Martin, Frederick LeRoy, MG

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Last Rank
Major General
Last Service Branch
Last Primary MOS
15A-Aviation Officer General
Last MOS Group
Aviation (Officer)
Primary Unit
1934-1935, 15A, Army War College (Staff)
Service Years
1908 - 1944


Major General

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This Military Service Page was created/owned by the Site Administrator to remember Martin, Frederick LeRoy, MG.
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One of two Army Air Force pilots of the Douglas World Cruiser "Seattle."   The Seattle crashed in Alaska on the first leg of the journey from Seattle.

Note:  Yes, this is the same MG Frederick L. Martin who was relieved of command after the attack on Pearl Harbor on December 7, 1941.  There are an erroneous references in some publications to a MG Frederick "S" Martin who does not exist.

BG Martin is mentioned in an article in Time Magazine in 1938.  Source:,9171,882937,00.html

The four planes took off from Seattle on April 4, 1924 and the "Chicago" and the "New Orleans" completed the around the world flight on 28 September 1924.

Air Force Fact Sheet on Maj Martin:

The four airplanes that participated on this adventure were numbered as follows.

1.  The "Seattle" was plane #1 and was piloted by MAJ Frederick L. Martin and accompanied by mechanic Staff Sergeant Alva L. Harvey.  This plane crashed into a mountain in Alaska on April 30, 1924.  Both pilots survived the crash and made their way out of the wilderness to safety.  The remains of the "Seattle" are on display at the Alaska Aviation Heritage museum.
2.  The "Chicago" was plane #2 and was piloted by Lt. Lowell H. Smith and Lt. Leslie P. Arnold.  This plane, along with the "New Orleans" is one of the two airplanes that actually completed the journey around the world.  The total distance traveled was 23,942 nautical miles ( _______________).  The Chicago is on display at the National Air and Space Museum in Washington, D.C.

3.  The "Boston I" and "Boston II" were plane #3 and were piloted by Lt. Leigh Wade and Lt. Henry H. Ogden.  The "Boston I" was unable to continue the journey while over the Atlantic Ocean.  The USS Richmond tried to recover the "Boston I" but it was damaged during the recovery process and sank.  The "Boston II," the newly named test plane used before the journey, was flown to Nova Scotia and joined the "Chicago" and "New Orleans" on the rest of their journey to Seattle.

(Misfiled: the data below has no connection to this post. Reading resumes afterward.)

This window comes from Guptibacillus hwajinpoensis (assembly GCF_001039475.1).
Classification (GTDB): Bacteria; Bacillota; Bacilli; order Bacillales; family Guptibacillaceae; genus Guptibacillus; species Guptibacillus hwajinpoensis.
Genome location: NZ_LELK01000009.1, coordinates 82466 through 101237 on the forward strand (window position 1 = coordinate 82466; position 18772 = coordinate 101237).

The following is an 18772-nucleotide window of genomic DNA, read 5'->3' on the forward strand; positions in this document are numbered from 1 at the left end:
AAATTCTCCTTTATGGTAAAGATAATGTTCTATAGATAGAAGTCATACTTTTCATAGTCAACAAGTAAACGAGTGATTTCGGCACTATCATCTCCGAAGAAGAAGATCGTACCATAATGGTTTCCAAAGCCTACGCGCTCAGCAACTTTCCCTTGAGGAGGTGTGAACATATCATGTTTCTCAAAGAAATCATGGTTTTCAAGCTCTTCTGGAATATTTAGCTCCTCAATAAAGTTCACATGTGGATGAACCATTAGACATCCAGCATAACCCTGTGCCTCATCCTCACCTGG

4.  The "New Orleans" was plane #4 and was piloted by Lt. Eric. H. Nelson and Lt. Jack Harding, Jr.  This plane, along with the "Chicago" is one of the two airplanes that actually completed the journey around the world.  The total distance traveled was 23,942 nautical miles ( _______________).  The New Orleans belongs to the Los Angeles County Museum of Natural History.

Note:  There was also an advance plane, a Curtiss PW8 Pursuit piloted by Lt. M. B. Moffet.
Other Comments:

He was born in Liberty, Ind., on Nov. 26, 1882. B.S. from Purdue in 1908. Commissioned in the Coast Artillery Corps in 1908. Director of military aeronautics, Washington, D.C., 1918-1919. 

He transferred to the Air Service in 1920. Commanding officer of the Air Service around the world flight April 6-30, 1924. Graduated from Command and General Staff School in 1926 and Army War College in 1935. 

He was promoted to brigadier general in January 1937. Commanding general of 3rd Wing, GHQ Air Force April 1937-October 1940. Promoted to Major General Oct. 1, 1940. Commanding general of Hawaiian Air Force November 1940-December 1941, Second Air Force February-May 1942, and 2nd District, Army Air Force Central Technical Training Command June 1942-January 1944. 

He retired (disability in line of duty) in July 1944. Decorations include the Distinguished Service Medal and Legion of Merit. He died on Feb. 23, 1954.


"U.S. Air Force Historical Study No. 91: Biographical Data on Air Force General Officers, 1917-1952" completed by the USAF Historical Division, Air University, 1953

Biographical Dictionary of Word War II Generals and Flag Officers by R. Manning Ancell with Christine M. Miller.

Possible Biography:

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 Unit Assignments/ Advancement Schools
92nd Coast ArtilleryU.S. ArmyHawaiian Coastal Artillery BrigadeCommand and General Staff College (CGSC) Course
Army War College (Staff)
  1908-1910, 1154, 92nd Coast Artillery
  1913-1913, Coastal Artillery School
  1916-1917, 1193, Hawaiian Coastal Artillery Brigade
  1926-1927, 15A, Command and General Staff College (CGSC) Course
  1934-1935, 15A, Army War College (Staff)
 Colleges Attended 
Purdue University
  1904-1908, Purdue University
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